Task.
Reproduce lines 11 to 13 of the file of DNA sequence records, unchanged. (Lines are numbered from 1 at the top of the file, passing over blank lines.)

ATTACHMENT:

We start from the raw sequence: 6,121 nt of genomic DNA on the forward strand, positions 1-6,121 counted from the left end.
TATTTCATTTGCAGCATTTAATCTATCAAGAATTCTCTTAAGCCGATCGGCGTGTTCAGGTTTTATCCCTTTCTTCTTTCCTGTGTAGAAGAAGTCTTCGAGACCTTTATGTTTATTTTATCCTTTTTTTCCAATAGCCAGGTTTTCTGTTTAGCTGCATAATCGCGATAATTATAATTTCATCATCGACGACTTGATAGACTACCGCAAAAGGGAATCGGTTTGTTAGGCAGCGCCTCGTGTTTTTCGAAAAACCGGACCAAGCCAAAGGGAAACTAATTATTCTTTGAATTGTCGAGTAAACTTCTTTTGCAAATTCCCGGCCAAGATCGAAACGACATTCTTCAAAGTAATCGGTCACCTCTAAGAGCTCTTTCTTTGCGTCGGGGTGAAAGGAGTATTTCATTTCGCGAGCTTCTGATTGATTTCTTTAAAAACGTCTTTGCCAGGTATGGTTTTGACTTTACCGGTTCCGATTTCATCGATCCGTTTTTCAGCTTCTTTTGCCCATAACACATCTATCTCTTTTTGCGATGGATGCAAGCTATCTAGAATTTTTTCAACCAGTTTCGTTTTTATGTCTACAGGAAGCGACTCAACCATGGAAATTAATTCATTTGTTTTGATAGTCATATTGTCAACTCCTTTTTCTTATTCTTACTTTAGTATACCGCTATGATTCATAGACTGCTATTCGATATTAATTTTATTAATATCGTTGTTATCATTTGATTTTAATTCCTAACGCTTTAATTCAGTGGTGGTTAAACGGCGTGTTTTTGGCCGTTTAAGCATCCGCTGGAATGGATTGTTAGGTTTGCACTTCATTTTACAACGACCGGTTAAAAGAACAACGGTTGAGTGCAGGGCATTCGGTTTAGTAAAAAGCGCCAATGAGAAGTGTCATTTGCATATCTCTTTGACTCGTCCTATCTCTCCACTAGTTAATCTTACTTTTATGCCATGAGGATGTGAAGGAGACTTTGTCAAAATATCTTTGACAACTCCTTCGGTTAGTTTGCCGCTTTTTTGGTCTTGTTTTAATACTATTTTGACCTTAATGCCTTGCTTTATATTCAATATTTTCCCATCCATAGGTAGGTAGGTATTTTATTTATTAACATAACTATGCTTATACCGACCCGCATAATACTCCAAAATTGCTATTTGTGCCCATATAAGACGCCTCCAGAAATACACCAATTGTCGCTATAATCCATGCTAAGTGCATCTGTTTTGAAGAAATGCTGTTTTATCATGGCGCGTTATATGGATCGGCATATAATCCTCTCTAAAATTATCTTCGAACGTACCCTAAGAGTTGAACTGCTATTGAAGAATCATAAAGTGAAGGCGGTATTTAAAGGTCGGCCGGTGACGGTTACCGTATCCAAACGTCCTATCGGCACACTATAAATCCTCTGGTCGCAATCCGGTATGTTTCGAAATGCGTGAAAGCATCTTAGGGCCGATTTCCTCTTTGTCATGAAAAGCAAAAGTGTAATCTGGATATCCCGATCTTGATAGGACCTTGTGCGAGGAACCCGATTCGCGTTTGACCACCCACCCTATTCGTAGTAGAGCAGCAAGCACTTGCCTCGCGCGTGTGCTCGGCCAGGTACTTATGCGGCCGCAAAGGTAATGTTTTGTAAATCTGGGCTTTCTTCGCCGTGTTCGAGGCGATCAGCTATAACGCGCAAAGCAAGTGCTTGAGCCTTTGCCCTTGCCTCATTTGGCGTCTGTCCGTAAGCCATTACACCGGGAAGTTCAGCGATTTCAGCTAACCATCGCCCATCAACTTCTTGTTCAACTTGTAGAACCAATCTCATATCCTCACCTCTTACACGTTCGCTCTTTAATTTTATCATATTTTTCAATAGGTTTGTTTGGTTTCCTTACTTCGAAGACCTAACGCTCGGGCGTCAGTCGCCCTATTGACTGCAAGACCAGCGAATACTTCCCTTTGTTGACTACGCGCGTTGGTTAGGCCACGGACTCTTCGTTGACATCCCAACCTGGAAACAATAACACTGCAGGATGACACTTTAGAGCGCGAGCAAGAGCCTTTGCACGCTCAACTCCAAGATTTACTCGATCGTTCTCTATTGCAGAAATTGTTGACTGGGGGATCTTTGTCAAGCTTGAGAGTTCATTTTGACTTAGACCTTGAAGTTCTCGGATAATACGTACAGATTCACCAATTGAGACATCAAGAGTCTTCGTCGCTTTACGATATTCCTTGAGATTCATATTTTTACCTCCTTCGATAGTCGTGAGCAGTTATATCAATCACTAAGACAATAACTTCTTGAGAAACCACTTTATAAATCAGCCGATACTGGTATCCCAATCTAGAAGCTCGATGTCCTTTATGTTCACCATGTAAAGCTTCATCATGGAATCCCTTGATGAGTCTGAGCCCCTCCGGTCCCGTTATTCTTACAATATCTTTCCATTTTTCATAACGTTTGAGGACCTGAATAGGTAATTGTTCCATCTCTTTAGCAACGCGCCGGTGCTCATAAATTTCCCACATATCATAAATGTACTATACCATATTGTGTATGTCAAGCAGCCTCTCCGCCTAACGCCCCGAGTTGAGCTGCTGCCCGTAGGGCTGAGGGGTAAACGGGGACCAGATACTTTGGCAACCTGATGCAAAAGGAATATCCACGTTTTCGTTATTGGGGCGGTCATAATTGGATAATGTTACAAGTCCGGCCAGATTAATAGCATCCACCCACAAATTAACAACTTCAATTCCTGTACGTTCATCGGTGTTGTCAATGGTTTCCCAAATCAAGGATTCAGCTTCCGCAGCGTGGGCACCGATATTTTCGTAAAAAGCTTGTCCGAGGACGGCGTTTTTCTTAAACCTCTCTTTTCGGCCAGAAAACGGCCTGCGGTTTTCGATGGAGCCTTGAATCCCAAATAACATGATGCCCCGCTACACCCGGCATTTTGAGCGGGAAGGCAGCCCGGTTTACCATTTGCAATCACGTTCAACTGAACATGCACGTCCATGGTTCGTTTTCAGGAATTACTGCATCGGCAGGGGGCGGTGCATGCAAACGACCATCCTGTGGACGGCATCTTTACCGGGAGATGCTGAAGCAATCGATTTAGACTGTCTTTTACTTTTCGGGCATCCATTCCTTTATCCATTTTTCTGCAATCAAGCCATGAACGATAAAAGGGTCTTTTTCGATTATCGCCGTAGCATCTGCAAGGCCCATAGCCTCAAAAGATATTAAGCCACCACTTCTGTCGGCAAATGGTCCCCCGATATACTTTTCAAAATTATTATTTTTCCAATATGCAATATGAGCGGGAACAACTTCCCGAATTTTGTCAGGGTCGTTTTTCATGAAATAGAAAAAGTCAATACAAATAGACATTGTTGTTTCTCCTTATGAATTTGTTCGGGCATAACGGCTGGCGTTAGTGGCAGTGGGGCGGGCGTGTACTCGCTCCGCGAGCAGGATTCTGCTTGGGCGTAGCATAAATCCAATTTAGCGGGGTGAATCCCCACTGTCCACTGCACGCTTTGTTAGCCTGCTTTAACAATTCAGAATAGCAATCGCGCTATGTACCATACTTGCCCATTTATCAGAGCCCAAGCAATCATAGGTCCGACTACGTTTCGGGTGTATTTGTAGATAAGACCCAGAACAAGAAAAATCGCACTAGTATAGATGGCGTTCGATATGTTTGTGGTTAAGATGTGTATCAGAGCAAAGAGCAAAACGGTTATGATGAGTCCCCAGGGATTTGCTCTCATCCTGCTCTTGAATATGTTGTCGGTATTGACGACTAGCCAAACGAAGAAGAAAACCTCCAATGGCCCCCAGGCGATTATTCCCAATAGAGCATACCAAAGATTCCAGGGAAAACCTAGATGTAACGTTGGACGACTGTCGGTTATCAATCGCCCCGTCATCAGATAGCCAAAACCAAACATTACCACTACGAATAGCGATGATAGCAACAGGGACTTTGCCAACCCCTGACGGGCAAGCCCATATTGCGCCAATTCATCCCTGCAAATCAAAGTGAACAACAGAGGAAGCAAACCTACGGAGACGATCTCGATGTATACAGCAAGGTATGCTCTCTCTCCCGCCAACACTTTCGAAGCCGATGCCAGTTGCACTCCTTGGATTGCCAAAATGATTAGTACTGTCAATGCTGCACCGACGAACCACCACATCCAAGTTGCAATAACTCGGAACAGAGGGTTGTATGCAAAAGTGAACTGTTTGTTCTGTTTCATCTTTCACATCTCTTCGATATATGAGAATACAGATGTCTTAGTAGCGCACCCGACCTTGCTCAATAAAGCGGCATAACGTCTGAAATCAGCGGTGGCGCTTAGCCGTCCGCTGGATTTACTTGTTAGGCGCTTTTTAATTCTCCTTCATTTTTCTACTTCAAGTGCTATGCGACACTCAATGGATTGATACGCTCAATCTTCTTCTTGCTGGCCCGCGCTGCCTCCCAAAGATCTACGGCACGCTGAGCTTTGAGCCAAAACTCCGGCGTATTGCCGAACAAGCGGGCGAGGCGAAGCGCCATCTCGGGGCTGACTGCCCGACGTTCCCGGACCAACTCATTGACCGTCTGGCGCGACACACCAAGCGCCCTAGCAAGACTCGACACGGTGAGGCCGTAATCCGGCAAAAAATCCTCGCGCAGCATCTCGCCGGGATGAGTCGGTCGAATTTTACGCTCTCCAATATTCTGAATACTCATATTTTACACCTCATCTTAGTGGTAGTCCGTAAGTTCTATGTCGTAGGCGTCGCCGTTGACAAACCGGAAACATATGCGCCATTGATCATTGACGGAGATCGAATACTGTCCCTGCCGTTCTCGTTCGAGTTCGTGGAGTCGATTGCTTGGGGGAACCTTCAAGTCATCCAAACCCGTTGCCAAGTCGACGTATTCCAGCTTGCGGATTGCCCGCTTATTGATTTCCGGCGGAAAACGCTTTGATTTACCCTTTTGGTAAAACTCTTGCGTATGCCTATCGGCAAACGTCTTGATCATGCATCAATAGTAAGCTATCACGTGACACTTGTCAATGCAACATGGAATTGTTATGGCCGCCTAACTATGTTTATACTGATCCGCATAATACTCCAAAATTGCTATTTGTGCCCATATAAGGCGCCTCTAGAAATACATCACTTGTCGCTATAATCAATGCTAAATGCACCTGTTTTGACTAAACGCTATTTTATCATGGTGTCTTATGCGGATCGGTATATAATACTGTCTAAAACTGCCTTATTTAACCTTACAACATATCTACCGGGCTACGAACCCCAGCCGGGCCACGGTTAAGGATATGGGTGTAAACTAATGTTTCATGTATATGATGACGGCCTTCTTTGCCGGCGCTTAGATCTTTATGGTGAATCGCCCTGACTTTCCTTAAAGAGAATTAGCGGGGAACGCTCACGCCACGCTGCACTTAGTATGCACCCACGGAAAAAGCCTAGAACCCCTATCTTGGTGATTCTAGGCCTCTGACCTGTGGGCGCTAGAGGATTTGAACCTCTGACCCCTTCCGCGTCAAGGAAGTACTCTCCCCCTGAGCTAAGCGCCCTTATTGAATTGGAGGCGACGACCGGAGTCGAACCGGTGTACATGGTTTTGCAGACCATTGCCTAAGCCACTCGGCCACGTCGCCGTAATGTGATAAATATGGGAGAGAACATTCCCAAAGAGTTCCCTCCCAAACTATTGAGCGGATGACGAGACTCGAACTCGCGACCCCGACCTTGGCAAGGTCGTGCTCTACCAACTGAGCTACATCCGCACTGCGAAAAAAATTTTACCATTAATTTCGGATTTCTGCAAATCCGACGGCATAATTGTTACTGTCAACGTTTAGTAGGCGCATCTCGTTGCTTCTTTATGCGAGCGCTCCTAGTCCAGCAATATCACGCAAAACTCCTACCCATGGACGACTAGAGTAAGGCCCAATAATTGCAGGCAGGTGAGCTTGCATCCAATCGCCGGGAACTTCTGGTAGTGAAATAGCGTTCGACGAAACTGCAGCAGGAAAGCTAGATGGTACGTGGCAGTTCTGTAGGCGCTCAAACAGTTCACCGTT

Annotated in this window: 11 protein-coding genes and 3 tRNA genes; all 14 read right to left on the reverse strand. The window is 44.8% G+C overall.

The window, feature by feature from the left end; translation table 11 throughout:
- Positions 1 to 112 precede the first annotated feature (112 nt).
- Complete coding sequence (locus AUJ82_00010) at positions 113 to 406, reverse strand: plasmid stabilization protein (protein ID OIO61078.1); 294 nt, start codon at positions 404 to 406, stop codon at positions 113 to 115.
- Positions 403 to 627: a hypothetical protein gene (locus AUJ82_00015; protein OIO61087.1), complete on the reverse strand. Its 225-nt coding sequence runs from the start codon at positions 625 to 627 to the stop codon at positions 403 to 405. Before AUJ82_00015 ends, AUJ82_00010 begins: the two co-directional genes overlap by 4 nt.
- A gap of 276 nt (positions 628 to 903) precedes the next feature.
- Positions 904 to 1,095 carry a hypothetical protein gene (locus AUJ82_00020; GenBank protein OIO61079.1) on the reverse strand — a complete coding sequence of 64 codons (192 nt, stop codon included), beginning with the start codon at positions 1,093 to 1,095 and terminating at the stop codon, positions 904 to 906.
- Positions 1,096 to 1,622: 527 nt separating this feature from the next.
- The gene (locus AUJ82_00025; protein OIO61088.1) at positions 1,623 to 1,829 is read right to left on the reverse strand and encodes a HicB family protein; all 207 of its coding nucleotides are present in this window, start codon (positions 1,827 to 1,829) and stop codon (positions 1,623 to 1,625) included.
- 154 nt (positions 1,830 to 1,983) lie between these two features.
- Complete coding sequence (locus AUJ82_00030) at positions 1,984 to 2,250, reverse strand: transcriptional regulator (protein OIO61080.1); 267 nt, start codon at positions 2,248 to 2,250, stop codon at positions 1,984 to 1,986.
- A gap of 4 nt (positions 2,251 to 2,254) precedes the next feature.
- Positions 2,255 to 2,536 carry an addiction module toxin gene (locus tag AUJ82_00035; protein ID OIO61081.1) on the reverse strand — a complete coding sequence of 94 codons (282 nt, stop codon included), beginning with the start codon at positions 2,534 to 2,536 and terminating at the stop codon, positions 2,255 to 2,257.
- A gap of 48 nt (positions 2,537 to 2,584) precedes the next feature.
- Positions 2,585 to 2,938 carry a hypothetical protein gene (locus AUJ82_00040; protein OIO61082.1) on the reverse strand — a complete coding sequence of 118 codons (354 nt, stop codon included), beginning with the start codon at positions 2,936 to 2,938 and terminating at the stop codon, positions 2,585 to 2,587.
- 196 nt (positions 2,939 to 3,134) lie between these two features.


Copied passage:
- The gene (locus AUJ82_00025; protein OIO61088.1) at positions 1,623 to 1,829 is read right to left on the reverse strand and encodes a HicB family protein; all 207 of its coding nucleotides are present in this window, start codon (positions 1,827 to 1,829) and stop codon (positions 1,623 to 1,625) included.
- 154 nt (positions 1,830 to 1,983) lie between these two features.
- Complete coding sequence (locus AUJ82_00030) at positions 1,984 to 2,250, reverse strand: transcriptional regulator (protein OIO61080.1); 267 nt, start codon at positions 2,248 to 2,250, stop codon at positions 1,984 to 1,986.